Highly recommended for mystery lovers, whether you've seen the film or not. If you have, your enjoyment will be that much greater. If you haven't, you'll want to get it and watch it right away!

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12 of 15 people found this review helpful

3 out of 5 stars
By Darwin8u on 05-21-18

The impossible cannot have happened.

"The impossible cannot have happened, therefore the impossible must be possible in spite of appearances.”
― Agatha Christie, Murder on the Orient Express

I wanted to read this because the movie* was coming out and I had never read the book and didn't want this classic to be defined in my brain by the movie. It was OK. I had to keep telling myself that some of the conventions and tropes she used, she probably INVENTED, so there is that. I also enjoyed how she subverted the whole form of the locked-room mystery form. She blew it to hell (about as much as I can say without giving the ending away to whoever on this planet doesn't know how it ends). But the prose was mediocre and the characters floated between bland/conventional and cut-outs. Again, it wasn't bad, just not a genre I spend a lot of time with. If I'm reading detective novels, it is a different type entirely.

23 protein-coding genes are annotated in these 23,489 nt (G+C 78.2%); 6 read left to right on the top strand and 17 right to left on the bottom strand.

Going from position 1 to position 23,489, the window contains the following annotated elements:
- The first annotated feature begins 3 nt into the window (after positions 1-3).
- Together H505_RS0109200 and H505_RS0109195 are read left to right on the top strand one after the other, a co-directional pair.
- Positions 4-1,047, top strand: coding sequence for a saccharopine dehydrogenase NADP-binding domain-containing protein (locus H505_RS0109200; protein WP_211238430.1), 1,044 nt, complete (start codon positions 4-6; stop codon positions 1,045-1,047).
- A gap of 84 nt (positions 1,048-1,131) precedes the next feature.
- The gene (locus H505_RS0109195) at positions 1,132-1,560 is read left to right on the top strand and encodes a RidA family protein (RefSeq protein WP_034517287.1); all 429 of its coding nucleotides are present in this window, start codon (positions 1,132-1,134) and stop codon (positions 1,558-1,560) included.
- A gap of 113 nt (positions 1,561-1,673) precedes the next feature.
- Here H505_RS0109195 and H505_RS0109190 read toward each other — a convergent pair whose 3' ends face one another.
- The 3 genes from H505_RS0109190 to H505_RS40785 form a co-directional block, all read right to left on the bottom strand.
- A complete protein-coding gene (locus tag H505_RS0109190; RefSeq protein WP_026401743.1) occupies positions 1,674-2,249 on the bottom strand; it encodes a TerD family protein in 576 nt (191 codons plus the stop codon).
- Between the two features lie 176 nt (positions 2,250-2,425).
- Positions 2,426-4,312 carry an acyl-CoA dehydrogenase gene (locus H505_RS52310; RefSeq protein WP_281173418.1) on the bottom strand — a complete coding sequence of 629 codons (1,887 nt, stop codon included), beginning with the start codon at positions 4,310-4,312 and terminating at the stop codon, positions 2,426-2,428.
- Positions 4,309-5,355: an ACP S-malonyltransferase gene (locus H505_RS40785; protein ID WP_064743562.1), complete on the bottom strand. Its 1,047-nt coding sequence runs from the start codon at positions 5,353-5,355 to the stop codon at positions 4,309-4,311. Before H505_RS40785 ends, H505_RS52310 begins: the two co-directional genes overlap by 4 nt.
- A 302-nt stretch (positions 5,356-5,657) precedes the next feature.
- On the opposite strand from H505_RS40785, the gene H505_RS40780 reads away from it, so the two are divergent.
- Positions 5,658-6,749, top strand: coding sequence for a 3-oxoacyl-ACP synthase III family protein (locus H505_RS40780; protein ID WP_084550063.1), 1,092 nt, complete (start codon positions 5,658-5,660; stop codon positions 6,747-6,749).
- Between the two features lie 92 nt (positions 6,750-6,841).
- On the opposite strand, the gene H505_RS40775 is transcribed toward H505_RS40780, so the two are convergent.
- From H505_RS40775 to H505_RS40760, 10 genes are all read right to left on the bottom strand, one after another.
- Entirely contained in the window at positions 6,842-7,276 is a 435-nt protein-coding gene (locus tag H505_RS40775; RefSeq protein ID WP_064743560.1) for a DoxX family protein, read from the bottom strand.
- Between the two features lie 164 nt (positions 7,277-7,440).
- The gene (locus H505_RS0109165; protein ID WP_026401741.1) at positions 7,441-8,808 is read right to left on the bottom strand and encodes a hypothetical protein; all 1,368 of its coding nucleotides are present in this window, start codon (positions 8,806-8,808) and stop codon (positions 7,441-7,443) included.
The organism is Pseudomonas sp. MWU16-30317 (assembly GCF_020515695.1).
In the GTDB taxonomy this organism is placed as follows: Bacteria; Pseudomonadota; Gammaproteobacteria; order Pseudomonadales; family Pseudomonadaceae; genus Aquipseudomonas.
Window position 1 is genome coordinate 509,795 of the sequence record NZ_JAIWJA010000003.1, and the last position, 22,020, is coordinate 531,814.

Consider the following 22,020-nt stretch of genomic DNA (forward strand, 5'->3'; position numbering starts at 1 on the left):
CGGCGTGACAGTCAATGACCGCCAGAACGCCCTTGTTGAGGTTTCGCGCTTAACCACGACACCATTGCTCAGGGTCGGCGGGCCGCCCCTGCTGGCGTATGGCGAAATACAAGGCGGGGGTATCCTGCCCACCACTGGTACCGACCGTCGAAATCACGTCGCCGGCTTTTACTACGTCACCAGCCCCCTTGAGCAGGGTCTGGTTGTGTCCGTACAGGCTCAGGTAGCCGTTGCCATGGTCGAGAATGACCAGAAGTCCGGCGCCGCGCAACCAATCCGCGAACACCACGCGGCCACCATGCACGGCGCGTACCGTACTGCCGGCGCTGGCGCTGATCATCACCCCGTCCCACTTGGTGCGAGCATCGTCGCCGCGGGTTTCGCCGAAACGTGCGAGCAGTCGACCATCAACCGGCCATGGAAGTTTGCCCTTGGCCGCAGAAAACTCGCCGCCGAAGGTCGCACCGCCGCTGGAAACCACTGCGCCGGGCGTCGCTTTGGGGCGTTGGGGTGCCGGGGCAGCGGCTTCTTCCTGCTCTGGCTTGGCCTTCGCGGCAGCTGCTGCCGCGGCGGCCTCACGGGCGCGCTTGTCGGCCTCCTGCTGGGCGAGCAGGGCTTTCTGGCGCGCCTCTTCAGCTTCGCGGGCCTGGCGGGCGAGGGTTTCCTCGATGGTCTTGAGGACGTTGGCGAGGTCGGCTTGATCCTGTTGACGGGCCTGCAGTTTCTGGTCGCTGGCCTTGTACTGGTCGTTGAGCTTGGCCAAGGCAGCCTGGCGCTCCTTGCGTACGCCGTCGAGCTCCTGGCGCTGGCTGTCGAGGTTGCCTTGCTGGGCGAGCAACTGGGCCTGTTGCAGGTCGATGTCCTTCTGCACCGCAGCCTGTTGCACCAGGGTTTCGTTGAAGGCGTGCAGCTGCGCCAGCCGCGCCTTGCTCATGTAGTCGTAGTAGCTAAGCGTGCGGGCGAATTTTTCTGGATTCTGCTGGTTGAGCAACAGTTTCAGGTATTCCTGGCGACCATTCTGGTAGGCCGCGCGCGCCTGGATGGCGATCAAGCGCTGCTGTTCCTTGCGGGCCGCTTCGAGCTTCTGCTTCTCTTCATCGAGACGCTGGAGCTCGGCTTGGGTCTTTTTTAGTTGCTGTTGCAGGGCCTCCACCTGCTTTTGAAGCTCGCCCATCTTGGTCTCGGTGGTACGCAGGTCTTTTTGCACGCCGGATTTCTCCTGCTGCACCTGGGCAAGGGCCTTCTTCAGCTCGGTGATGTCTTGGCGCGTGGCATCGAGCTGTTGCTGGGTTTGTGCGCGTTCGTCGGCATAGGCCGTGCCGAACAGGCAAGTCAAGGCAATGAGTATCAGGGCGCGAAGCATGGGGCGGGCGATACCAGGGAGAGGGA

* The movie was also good without being exceptional.

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2 of 2 people found this review helpful

5 out of 5 stars
By Matt Gable on 08-15-17

Loved it

Amazing. Agatha Christie is the greatest novelist in history. Excited to compare the new movie to this book.

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4 of 5 people found this review helpful

5 out of 5 stars
By Sara Beth Wade on 08-10-17

Love it love it love it

I love it when Dan Stevens narrates anything, but to have him narrate such a childhood favorite, and so impeccably well is just a treat. I love it whenever Stevens does an accent, and he gets to run the gamut here. Such an entertaining and easy listen! Highly recommended.

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4 of 5 people found this review helpful